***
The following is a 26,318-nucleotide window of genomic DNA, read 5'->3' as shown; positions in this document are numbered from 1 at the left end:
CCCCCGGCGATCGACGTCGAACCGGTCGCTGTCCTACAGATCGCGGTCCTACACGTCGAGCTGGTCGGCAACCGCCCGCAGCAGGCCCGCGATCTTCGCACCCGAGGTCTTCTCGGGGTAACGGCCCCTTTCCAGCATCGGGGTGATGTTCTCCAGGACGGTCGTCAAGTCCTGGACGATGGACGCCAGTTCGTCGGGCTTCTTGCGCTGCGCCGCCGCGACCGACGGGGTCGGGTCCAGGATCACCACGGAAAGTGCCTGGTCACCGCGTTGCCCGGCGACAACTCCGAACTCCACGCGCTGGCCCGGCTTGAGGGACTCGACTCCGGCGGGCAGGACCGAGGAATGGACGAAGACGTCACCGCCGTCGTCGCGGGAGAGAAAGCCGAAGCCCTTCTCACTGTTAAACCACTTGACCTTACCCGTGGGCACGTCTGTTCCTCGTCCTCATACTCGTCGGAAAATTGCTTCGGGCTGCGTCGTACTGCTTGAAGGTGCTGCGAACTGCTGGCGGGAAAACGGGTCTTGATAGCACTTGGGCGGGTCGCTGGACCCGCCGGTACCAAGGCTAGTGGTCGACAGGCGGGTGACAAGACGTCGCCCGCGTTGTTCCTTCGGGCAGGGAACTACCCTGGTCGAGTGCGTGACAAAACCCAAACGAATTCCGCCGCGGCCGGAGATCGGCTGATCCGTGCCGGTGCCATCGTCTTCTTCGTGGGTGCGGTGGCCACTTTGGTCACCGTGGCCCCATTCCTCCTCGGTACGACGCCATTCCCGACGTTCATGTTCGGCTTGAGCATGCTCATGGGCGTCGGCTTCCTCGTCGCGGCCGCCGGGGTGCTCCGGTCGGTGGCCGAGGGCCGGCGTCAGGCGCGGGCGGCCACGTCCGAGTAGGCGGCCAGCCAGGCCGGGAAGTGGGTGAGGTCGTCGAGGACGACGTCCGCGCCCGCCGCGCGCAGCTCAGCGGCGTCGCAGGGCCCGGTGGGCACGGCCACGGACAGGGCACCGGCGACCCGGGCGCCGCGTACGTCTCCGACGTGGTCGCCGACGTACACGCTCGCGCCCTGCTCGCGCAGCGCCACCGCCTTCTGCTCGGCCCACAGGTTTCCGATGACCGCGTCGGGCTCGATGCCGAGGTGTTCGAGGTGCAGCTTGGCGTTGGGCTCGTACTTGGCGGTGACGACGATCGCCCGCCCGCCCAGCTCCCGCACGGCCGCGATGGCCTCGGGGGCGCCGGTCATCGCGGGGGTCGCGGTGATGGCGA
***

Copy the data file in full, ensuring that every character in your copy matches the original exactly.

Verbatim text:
The following is a 26,318-nucleotide window of genomic DNA, read 5'->3' as shown; positions in this document are numbered from 1 at the left end:
CCCCCGGCGATCGACGTCGAACCGGTCGCTGTCCTACAGATCGCGGTCCTACACGTCGAGCTGGTCGGCAACCGCCCGCAGCAGGCCCGCGATCTTCGCACCCGAGGTCTTCTCGGGGTAACGGCCCCTTTCCAGCATCGGGGTGATGTTCTCCAGGACGGTCGTCAAGTCCTGGACGATGGACGCCAGTTCGTCGGGCTTCTTGCGCTGCGCCGCCGCGACCGACGGGGTCGGGTCCAGGATCACCACGGAAAGTGCCTGGTCACCGCGTTGCCCGGCGACAACTCCGAACTCCACGCGCTGGCCCGGCTTGAGGGACTCGACTCCGGCGGGCAGGACCGAGGAATGGACGAAGACGTCACCGCCGTCGTCGCGGGAGAGAAAGCCGAAGCCCTTCTCACTGTTAAACCACTTGACCTTACCCGTGGGCACGTCTGTTCCTCGTCCTCATACTCGTCGGAAAATTGCTTCGGGCTGCGTCGTACTGCTTGAAGGTGCTGCGAACTGCTGGCGGGAAAACGGGTCTTGATAGCACTTGGGCGGGTCGCTGGACCCGCCGGTACCAAGGCTAGTGGTCGACAGGCGGGTGACAAGACGTCGCCCGCGTTGTTCCTTCGGGCAGGGAACTACCCTGGTCGAGTGCGTGACAAAACCCAAACGAATTCCGCCGCGGCCGGAGATCGGCTGATCCGTGCCGGTGCCATCGTCTTCTTCGTGGGTGCGGTGGCCACTTTGGTCACCGTGGCCCCATTCCTCCTCGGTACGACGCCATTCCCGACGTTCATGTTCGGCTTGAGCATGCTCATGGGCGTCGGCTTCCTCGTCGCGGCCGCCGGGGTGCTCCGGTCGGTGGCCGAGGGCCGGCGTCAGGCGCGGGCGGCCACGTCCGAGTAGGCGGCCAGCCAGGCCGGGAAGTGGGTGAGGTCGTCGAGGACGACGTCCGCGCCCGCCGCGCGCAGCTCAGCGGCGTCGCAGGGCCCGGTGGGCACGGCCACGGACAGGGCACCGGCGACCCGGGCGCCGCGTACGTCTCCGACGTGGTCGCCGACGTACACGCTCGCGCCCTGCTCGCGCAGCGCCACCGCCTTCTGCTCGGCCCACAGGTTTCCGATGACCGCGTCGGGCTCGATGCCGAGGTGTTCGAGGTGCAGCTTGGCGTTGGGCTCGTACTTGGCGGTGACGACGATCGCCCGCCCGCCCAGCTCCCGCACGGCCGCGATGGCCTCGGGGGCGCCGGTCATCGCGGGGGTCGCGGTGATGGCGA